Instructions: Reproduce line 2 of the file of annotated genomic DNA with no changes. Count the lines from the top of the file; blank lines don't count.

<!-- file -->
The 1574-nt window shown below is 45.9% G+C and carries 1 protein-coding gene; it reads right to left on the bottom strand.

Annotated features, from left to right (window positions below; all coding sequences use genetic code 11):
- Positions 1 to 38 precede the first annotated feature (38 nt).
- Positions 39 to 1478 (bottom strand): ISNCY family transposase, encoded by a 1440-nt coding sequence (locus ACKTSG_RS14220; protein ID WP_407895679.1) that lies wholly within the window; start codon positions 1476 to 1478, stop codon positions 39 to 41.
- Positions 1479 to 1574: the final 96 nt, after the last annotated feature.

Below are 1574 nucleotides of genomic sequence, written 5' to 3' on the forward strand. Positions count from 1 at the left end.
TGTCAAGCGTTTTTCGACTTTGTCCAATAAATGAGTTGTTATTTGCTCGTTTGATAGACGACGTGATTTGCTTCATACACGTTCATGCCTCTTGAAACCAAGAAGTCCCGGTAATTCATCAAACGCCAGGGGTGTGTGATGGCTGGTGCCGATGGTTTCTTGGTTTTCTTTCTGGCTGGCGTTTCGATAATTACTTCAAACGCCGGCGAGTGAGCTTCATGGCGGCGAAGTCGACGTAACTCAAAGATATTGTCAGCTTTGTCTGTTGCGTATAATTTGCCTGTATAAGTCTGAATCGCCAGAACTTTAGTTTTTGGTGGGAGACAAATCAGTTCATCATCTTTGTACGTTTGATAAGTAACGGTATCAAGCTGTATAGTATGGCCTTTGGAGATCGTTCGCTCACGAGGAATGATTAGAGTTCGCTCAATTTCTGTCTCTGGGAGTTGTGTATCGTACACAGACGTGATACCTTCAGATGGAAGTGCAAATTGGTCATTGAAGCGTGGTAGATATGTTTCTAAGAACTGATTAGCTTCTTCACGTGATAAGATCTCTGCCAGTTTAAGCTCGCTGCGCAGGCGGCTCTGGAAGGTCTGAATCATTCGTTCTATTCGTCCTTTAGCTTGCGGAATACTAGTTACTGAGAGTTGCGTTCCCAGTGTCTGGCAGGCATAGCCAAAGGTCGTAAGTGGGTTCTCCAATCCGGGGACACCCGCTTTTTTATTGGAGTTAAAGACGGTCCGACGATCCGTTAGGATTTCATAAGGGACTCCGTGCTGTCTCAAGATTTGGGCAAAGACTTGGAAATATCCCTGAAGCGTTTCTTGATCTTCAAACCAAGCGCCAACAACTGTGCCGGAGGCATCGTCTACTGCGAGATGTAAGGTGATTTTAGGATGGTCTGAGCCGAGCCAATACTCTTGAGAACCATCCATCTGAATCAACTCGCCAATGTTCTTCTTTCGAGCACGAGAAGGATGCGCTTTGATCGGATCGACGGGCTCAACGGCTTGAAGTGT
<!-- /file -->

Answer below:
Annotated features, from left to right (window positions below; all coding sequences use genetic code 11):